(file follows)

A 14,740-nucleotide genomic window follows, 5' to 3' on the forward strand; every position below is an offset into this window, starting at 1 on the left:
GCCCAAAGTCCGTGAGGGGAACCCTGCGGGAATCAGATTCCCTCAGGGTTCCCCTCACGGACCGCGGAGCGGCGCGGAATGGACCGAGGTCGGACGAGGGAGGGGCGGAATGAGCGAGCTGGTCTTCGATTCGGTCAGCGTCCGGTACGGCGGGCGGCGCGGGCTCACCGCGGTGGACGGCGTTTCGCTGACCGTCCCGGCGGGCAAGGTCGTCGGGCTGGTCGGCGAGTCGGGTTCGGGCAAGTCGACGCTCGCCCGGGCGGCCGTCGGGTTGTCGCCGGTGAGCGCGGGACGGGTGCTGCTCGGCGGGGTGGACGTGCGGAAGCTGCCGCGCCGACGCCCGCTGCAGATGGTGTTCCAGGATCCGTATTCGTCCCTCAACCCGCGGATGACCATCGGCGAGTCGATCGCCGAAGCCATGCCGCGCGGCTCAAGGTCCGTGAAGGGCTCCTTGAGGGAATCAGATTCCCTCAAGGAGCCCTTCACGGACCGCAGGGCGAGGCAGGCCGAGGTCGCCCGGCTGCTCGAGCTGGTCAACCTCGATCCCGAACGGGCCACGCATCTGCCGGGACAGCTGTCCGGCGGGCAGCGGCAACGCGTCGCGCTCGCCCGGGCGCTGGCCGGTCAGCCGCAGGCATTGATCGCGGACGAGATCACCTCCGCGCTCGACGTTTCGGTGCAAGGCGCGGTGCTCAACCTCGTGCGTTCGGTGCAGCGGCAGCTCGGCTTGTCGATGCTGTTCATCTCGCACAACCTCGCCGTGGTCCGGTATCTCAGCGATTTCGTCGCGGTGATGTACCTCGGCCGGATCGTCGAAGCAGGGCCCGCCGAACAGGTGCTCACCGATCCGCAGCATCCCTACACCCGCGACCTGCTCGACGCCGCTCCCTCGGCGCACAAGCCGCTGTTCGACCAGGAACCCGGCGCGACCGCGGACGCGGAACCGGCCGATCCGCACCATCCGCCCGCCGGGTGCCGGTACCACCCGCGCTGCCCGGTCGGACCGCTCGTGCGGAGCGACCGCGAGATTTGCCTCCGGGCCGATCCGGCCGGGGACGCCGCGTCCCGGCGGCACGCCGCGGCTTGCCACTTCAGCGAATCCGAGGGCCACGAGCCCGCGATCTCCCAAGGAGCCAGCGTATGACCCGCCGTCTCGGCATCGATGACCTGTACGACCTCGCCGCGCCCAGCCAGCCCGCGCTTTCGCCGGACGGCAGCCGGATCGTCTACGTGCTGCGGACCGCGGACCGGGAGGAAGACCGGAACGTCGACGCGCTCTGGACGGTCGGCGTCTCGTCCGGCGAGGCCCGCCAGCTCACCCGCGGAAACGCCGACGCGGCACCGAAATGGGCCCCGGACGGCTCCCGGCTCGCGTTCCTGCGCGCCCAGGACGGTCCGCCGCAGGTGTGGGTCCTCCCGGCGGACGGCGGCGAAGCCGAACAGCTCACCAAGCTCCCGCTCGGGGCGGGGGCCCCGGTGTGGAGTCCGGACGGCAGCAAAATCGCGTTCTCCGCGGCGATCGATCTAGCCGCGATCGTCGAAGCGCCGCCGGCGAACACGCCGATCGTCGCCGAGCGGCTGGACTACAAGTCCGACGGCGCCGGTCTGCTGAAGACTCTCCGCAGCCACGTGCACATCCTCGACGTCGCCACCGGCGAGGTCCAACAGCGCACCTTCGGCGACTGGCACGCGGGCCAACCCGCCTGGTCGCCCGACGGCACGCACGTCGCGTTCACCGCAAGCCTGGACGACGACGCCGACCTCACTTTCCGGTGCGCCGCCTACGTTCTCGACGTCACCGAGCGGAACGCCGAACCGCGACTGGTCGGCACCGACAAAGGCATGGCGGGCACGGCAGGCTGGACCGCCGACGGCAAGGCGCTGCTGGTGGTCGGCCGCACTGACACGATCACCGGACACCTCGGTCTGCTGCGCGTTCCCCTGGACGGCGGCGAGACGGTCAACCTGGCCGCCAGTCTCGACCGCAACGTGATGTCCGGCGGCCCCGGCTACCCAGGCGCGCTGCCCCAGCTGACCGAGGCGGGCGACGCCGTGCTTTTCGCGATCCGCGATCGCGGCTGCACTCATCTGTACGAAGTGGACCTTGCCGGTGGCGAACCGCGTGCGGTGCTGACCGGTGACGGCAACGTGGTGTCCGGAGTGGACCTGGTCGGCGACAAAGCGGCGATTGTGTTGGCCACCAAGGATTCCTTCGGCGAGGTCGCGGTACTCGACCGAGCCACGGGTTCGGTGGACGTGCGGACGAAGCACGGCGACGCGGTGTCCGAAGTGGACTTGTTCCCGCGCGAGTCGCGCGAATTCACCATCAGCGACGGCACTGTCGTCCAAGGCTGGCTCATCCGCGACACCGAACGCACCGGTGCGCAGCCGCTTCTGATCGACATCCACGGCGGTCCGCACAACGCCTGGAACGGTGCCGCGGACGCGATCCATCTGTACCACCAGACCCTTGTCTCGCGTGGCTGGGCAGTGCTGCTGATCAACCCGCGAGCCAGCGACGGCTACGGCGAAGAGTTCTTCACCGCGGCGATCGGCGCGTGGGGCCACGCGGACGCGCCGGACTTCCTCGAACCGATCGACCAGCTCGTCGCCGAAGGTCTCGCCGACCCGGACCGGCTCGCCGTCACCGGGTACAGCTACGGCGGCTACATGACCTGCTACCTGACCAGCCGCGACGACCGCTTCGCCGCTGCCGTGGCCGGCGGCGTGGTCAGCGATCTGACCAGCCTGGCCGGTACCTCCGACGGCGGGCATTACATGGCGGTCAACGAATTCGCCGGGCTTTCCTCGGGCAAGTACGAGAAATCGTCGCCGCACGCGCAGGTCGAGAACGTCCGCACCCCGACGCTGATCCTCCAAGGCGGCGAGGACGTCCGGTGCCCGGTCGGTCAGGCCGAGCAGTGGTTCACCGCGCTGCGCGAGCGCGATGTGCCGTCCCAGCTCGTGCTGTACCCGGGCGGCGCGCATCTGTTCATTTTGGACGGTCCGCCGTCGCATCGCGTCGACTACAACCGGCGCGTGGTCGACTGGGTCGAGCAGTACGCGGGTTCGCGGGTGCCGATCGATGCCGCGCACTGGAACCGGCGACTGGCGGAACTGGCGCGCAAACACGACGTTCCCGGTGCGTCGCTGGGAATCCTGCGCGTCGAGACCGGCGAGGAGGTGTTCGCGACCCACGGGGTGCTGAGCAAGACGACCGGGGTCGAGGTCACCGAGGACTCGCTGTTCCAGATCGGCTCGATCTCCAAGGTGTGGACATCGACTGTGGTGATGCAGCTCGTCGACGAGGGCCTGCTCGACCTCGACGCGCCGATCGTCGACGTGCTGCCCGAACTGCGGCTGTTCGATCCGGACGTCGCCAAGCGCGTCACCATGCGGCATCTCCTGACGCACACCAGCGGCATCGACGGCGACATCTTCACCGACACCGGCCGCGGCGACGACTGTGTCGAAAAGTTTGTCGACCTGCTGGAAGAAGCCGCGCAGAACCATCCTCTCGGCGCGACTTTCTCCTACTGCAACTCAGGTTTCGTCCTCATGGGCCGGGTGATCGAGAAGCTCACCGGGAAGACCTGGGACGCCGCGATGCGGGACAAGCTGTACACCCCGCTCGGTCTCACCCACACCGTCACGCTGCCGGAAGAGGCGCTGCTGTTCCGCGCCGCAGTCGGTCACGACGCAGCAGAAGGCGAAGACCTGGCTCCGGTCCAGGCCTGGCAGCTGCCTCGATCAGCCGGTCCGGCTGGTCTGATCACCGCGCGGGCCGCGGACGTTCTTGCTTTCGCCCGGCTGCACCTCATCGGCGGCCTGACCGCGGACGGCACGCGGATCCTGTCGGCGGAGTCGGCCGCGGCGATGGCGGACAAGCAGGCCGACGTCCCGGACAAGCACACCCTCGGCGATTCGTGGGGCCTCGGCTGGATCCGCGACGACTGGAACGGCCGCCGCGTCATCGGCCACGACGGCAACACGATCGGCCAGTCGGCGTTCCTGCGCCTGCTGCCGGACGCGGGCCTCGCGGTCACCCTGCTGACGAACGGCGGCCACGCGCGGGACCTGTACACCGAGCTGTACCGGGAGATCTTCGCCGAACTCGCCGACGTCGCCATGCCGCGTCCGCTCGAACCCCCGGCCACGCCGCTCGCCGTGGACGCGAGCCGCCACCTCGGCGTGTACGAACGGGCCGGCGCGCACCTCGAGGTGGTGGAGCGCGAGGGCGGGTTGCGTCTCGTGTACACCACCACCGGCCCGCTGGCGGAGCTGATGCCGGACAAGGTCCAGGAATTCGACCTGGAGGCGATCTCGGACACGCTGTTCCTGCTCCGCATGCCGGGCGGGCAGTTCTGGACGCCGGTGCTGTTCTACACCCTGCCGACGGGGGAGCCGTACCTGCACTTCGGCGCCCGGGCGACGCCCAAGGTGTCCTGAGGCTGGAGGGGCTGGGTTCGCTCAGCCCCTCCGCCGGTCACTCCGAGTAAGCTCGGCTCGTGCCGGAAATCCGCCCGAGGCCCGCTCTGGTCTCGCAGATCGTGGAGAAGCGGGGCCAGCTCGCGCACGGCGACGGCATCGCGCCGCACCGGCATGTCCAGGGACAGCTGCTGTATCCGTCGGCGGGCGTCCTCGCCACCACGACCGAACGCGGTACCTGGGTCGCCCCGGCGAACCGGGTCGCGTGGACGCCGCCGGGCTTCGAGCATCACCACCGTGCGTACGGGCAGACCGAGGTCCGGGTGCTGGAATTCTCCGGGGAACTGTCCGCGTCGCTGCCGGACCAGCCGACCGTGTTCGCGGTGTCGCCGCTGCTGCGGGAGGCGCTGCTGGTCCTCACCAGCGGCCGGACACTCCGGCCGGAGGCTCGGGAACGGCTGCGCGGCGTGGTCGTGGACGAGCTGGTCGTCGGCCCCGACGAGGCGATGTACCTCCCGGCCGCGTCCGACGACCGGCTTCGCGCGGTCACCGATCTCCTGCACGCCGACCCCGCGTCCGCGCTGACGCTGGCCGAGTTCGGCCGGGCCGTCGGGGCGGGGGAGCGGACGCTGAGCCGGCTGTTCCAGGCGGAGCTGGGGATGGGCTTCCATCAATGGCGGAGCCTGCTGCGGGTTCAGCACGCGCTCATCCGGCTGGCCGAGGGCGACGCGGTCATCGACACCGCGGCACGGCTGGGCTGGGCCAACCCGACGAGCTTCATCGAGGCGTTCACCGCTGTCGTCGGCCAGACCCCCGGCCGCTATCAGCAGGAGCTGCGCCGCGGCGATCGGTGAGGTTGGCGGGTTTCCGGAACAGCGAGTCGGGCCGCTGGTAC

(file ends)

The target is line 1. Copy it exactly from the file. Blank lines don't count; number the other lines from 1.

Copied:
A 14,740-nucleotide genomic window follows, 5' to 3' on the forward strand; every position below is an offset into this window, starting at 1 on the left: